The Ford cars were donated as training material for the KTEC automotive department to strengthen the students’ skills in using more modern vehicle computers.
COEUR D’ALENE, Idaho – Auto shop students love to take things apart and put them back together, so students at the Kootenai Technical Education campus in Rathdrum were thrilled Tuesday when KTEC received a donation of two 2014 Ford vehicles, our partners reports from the Coeur d’Alene Press.
“It sounds like it’s rattling a bit,” said one student as he accelerated while another student sat in the driver’s seat.
The Ford Fiesta and Focus donated by Ford Motor Company and Coeur d’Alene dealer Mike White Ford are the highest-profile donations KTEC has received to date, said KTEC Director Colby Mattila, with a combined value of around $20,000.
Representatives from Ford Motor Company, including technical talent placement specialist Joe Bahna, came to support and encourage students in their career paths. “We’ve worked a lot with KTEC,” said Chelsea White, service manager for Mike White Ford. “We’ve had a number of students who have been great additions to our team.”
The car dealership employs nine people in its service department who are hired as KTEC graduates.
The Mattila and KTEC board of directors develop close relationships with Ford Motor Company and Mike White Ford through Ford’s corporate training program, Automotive Career Exploration, or ACE.
ACE takes Ford Motor Company’s in-house training program used to teach its mechanics and converts it into a curriculum for local trade schools.
Of the 645 participating national schools, KTEC ranks first with 2,100 ACE courses completed.
KTEC instructors like Jack Neal have incorporated the curriculum into their teaching structure to provide students with essential skills that can be transferred to other makes of car and to prepare students for work in the automotive industry.
“I wanted to fill in the gaps that I felt were missing when I went through this program…” Neal said. “It’s huge how many opportunities these kids have that I didn’t have when I came here.”
Mattila and trainers like Neal work with Mike White Ford Service Director Ed Baker to develop and grow a strong workforce for the future.
“This industry has been my life since I got into it,” Baker said.
In high school, he said, he was told he was going to college but wanted to go to trade school.
Baker was instrumental in working with KTEC and Ford Motor Company to build the ACE program within the school. He has orchestrated engine donations to get better resources and support from Ford and uses his connections to build his community.
The donations from Ford Motor Company and Mike White Ford will remain in the school store as long-term training tools for the program’s students, and the vehicles have been renamed never to hit the road again.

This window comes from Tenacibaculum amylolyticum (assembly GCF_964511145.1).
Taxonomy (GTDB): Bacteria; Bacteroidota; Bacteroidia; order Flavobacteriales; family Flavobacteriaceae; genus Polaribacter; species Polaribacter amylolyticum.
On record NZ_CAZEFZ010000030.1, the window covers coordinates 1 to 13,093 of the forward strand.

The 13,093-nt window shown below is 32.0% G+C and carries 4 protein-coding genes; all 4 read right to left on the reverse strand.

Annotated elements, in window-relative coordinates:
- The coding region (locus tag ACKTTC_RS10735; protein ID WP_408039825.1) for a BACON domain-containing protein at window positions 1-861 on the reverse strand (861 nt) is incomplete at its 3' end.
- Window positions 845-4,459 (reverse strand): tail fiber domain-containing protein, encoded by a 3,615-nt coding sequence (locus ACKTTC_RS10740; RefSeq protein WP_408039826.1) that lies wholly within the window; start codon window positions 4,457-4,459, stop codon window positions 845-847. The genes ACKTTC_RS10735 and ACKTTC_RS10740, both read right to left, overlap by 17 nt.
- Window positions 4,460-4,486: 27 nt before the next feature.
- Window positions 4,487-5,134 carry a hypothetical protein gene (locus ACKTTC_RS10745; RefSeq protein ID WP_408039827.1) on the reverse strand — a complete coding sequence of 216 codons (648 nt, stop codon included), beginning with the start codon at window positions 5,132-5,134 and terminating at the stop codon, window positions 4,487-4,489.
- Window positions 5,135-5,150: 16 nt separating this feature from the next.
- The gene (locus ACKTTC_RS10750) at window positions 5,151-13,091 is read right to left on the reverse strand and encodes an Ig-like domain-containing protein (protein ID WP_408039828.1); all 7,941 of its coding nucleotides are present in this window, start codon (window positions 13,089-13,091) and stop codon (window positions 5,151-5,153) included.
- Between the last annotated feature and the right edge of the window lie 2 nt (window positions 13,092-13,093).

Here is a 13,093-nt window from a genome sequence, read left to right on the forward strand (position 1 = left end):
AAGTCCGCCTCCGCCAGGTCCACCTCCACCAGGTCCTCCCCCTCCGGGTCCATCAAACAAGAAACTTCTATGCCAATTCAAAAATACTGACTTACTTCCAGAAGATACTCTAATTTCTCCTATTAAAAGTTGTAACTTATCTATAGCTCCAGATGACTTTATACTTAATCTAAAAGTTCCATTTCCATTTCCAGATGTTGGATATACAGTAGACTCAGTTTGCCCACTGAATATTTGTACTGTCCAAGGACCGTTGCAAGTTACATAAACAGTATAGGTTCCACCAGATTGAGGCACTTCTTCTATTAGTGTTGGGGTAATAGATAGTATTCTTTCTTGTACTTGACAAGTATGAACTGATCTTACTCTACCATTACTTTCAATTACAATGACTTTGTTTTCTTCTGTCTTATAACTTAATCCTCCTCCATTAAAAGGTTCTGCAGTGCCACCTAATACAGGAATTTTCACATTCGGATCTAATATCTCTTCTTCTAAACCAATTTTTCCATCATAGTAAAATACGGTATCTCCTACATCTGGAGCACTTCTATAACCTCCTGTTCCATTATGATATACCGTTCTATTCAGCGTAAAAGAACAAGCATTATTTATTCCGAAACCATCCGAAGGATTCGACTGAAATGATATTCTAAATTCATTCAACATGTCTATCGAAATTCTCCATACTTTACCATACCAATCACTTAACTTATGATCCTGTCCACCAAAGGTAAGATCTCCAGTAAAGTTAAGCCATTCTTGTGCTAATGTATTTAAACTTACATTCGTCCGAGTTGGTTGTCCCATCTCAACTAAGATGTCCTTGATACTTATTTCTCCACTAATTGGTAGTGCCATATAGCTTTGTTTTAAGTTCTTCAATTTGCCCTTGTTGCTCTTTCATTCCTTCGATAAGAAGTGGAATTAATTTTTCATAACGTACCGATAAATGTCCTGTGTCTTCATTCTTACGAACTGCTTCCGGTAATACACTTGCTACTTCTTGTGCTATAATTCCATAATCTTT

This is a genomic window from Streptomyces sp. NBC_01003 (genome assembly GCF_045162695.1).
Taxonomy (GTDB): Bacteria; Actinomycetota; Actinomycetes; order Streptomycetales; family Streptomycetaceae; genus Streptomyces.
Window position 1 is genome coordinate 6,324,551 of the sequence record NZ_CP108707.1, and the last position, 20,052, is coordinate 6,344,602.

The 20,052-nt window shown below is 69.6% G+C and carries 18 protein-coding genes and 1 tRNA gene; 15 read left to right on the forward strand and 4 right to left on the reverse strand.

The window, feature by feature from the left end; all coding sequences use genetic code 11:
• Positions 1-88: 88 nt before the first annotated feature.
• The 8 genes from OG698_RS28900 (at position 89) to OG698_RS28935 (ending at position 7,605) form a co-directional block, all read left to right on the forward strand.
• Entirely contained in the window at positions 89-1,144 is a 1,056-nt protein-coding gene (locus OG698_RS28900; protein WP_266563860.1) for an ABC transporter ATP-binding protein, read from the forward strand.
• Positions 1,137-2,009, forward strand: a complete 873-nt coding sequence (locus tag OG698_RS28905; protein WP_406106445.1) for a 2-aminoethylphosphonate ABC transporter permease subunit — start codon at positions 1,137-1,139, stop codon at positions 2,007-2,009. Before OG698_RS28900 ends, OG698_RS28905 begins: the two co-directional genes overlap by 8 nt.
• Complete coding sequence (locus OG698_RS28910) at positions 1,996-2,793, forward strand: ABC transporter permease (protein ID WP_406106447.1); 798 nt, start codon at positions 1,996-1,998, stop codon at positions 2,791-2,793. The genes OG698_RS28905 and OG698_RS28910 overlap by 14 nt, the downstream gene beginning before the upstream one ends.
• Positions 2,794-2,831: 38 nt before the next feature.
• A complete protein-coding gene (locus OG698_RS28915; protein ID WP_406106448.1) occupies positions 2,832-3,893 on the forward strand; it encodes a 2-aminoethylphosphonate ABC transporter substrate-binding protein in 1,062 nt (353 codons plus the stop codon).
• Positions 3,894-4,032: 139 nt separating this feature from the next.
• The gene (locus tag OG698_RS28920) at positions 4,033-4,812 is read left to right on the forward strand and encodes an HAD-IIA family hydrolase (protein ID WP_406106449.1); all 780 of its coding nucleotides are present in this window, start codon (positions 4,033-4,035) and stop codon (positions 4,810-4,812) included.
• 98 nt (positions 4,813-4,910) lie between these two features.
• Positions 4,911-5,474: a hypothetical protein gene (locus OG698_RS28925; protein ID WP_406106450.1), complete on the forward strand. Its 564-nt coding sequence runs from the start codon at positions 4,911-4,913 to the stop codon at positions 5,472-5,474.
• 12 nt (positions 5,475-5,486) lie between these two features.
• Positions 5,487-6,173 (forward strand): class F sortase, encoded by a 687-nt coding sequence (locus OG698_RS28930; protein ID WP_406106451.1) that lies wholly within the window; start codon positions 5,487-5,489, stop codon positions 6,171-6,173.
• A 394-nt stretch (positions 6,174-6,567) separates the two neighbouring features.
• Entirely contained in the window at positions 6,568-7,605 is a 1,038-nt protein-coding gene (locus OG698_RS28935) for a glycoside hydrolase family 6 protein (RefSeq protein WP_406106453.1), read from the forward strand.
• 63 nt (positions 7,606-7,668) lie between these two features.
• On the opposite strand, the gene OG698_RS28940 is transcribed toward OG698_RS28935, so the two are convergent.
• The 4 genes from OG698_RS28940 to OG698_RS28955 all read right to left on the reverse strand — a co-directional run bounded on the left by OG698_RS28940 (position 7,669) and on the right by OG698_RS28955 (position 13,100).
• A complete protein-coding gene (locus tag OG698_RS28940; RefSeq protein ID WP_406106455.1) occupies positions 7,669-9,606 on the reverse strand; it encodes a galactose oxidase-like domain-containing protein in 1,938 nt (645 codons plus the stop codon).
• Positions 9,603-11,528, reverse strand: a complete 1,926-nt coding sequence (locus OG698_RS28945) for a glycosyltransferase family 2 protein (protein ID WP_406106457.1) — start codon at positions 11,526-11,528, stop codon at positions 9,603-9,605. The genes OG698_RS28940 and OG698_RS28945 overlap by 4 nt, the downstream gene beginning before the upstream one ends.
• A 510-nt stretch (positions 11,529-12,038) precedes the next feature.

Typically, KTEC repairs and sells older vehicle donations to fund student resources, including new and modern tools for the lab, or to cover travel expenses to competitions.
They take broken vehicle donations, repair them, and sell them for a small profit to buy bonus materials based on industry demand.
Because these cars are of such high quality and so much newer than other donations, the lab will keep them for future courses.
The vehicles are repaired, demolished, rebuilt and have the ability to influence and teach hundreds of students.
Chelsea White said her family is excited to give back to the community and contribute to the work of KTEC with these donations.
“We certainly have our internal motives,” White said. “It’s obviously about improving our organization and encouraging students to be better equipped to enter the workforce.”
Mike White Ford offers job shadowing to students selected by instructors and often hires students from them.
Ashton Fowler was hired from a shadow job at Mike White Ford in 2019 while graduating from KTEC.
“I know a lot of people in my family who haven’t been able to do their jobs,” Fowler said. “But after that I still worked, still had a place there. Love it, Mike takes really good care of us.”
Fowler participated in the vehicle donation on his day off to support the students and the automotive program.
“There aren’t that many young people coming into the tech field,” White said.
She sees a hole in the job offer, so her company is trying to make its own employees competitive.
“It’s gratifying to look back at the people we’ve hired who have become very successful,” said White.
Earlier this year, 100% of seniors graduated from the program with a job already posted. The 186 students received an average of four job offers per student.
Baker said this is an opportunity for her to help young employees grow and become successful.
“Our communities cannot survive without artisans,” he said.
The Coeur d’Alene Press is a news partner of KREM 2. For more from our partners, Click here.
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